The First Commandment

By Doug Farmer  

“Thou shalt have no other gods before me.”

For a space usually dedicated to finance and politics, that is an awfully religious opening line. On the contrary, I would argue it is the most powerful political statement ever written. It may be religious, but its force is its liberating qualities.

That line offers the gift of free will in a way no other statement has ever enabled or empowered. Stand on your own legs. Decide your own fate. Make up your own opinions.

When listening to the chatter of the media, the divided authority of all the talking heads and the pervasive know-it-alls crowding our lives, listen to them with that political promise in mind. “Thou shalt have no other gods before me.”

You are first and foremost. No one’s judgment, opinions or interpretations of life’s issues are better than yours. Facts are facts, but short of that, your thoughts are up to you and you alone.

There has been much debate—including in La Crosse—if the mere presence of the First Commandment in public is a violation of the First Amendment preventing Congress from establishing a religion. More than that, it seems the force of the statement threatens too many who insist on personal prominence.

“Thou shalt have no other gods before me” is a direct challenge to any power structure. Social expectations, peer pressure or even pulpit pounding all fall before that defiance. Those invoking expectations, applying pressure or preaching from the steps all understand “no other gods before me” undermines their entire approach.

Of course they want it stricken from the public record. The less we hear of such enabling and empowering nonsense, the more we are free to follow their brand of civility, popularity and enlightenment.

“Thou shalt have no other gods before me” rejects all of that. It mandates each of us consider and reconsider everything, and then set our own social standards, motivate ourselves and define our personal conception of understanding.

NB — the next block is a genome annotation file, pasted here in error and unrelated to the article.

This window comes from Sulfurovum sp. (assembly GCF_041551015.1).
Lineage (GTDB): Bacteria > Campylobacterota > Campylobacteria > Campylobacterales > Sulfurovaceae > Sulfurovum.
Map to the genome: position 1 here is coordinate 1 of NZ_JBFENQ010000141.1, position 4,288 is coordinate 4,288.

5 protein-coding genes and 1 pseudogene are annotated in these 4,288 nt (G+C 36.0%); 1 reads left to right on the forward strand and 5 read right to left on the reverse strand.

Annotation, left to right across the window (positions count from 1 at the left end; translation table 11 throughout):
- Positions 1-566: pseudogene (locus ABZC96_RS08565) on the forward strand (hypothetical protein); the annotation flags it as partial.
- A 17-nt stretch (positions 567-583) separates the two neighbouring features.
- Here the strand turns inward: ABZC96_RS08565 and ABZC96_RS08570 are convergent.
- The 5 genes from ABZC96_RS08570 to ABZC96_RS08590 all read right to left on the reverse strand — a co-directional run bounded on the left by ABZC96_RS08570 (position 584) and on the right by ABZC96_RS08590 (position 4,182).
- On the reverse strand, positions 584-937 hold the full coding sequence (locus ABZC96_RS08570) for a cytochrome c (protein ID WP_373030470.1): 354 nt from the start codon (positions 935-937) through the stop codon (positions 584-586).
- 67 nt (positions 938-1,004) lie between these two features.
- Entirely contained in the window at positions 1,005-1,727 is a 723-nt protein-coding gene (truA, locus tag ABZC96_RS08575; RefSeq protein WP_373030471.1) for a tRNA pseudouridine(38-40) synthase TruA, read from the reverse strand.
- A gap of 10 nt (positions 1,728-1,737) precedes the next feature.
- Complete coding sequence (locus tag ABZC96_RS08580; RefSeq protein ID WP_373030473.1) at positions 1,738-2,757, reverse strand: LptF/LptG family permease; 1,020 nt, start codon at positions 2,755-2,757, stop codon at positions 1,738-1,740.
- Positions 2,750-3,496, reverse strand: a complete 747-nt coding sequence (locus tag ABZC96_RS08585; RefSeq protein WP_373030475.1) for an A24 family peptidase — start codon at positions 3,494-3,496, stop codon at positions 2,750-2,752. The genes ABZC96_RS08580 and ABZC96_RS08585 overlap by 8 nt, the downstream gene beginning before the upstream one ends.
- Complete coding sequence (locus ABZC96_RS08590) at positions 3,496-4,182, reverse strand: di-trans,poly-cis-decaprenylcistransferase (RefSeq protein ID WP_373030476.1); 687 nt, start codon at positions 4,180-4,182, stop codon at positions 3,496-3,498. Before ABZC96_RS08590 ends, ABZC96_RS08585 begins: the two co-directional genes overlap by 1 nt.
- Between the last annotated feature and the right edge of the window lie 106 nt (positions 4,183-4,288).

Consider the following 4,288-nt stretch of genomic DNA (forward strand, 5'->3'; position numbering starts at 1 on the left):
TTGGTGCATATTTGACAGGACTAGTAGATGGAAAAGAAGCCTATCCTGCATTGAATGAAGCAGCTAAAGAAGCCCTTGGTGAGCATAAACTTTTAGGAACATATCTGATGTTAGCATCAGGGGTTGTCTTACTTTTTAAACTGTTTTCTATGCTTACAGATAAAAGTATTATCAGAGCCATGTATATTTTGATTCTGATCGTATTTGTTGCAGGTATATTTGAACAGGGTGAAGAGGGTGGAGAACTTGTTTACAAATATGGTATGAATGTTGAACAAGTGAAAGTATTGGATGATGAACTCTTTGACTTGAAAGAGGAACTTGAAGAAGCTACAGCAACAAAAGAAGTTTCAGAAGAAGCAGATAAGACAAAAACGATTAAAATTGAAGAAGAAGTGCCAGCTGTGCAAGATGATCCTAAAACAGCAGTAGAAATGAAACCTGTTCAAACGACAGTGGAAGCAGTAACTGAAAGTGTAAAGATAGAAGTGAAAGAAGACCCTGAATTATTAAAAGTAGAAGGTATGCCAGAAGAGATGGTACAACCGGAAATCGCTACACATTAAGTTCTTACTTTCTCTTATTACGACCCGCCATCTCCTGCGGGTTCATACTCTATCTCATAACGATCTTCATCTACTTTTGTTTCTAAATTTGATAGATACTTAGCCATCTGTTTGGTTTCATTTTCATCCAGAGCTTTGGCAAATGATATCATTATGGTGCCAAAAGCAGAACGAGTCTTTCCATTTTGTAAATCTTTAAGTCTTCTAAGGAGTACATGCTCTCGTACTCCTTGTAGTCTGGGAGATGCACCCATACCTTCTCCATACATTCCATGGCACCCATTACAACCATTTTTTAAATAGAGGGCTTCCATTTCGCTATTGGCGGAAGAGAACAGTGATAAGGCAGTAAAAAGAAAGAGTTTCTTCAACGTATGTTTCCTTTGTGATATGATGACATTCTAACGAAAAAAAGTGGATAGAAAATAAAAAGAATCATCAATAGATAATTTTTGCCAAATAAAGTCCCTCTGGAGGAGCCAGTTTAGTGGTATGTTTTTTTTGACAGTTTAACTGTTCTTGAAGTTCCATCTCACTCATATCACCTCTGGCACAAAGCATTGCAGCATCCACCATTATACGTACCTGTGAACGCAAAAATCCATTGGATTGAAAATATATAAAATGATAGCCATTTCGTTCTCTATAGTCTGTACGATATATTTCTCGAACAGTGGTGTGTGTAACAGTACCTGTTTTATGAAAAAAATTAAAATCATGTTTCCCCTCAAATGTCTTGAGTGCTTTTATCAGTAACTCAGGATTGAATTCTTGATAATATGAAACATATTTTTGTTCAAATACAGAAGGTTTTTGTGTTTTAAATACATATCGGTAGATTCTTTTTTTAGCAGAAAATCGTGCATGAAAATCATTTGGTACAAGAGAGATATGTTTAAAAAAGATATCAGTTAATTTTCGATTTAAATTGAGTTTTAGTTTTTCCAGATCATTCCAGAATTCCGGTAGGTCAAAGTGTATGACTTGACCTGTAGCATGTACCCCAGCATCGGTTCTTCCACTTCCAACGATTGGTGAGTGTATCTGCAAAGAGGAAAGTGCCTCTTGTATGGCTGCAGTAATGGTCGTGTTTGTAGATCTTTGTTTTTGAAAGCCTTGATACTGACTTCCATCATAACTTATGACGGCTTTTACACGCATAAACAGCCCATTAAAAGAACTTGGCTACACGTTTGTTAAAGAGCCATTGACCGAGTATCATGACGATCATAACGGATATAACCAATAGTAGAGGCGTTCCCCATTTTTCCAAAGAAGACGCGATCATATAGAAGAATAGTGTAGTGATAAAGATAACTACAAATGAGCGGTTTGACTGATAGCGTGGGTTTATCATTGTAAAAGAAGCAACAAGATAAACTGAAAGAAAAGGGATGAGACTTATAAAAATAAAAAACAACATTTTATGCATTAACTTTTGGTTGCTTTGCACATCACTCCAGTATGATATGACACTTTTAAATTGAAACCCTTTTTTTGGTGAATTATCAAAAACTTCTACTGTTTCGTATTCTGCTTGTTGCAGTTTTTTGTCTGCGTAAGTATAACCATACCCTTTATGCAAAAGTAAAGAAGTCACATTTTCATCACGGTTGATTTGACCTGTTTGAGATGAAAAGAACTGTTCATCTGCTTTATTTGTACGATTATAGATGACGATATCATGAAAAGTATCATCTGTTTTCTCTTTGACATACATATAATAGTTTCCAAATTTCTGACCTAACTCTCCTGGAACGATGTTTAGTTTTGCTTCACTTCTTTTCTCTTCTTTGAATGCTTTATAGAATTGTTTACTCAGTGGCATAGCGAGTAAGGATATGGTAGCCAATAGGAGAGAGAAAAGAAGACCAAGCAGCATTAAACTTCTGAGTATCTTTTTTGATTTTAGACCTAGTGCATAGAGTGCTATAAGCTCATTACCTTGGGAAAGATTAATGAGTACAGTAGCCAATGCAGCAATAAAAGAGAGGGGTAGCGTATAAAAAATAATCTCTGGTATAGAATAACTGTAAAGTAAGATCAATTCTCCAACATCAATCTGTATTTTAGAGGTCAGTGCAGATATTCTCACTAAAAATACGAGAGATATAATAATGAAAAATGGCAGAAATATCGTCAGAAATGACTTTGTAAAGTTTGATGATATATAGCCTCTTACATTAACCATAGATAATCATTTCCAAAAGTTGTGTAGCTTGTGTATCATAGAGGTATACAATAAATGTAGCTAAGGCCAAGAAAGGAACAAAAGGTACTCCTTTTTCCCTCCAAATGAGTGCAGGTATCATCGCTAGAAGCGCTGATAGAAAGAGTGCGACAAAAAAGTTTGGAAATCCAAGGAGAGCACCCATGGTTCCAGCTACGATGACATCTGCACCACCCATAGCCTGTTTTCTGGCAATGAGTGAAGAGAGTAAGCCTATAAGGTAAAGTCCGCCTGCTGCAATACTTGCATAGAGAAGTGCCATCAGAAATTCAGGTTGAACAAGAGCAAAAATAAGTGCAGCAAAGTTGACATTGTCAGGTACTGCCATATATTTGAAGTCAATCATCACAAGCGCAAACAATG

Whether it is the First Commandment or not, this political statement influences every tenet each of us holds. Without the liberating words of “Thou shalt …,” the Declaration of Independence is an edict from Thomas Jefferson akin to the very ones he was attempting to declare freedom from. The Gettysburg Address becomes Abraham Lincoln’s commentary on a diminished country. Donald Trump’s ball cap of a catchphrase morphs into an ironclad indictment of the United States.

With the freedom granted by “Thou shalt have no other gods before me,” each of us chooses if we agree with Jefferson’s premise of all men being created equal. Individually, we decide the merit to Lincoln’s resolve that those dead at Gettysburg did not die in vain. You evaluate if this country is good, great or whatever other adjective you prefer.

With “Thou shalt have no other gods before me,” no one else’s words, thoughts or opinions—not even Jefferson’s, Lincoln’s or Trump’s—overpower your own. The same goes for the very words printed on this page.

In the final analysis, life is up to you. You choose.

Doug Farmer has worked at Park Bank since 1981 and began his term on the State of Wisconsin Banking Review Board in 2003.He’s lived in La Crosse since 1971. You can reach him at

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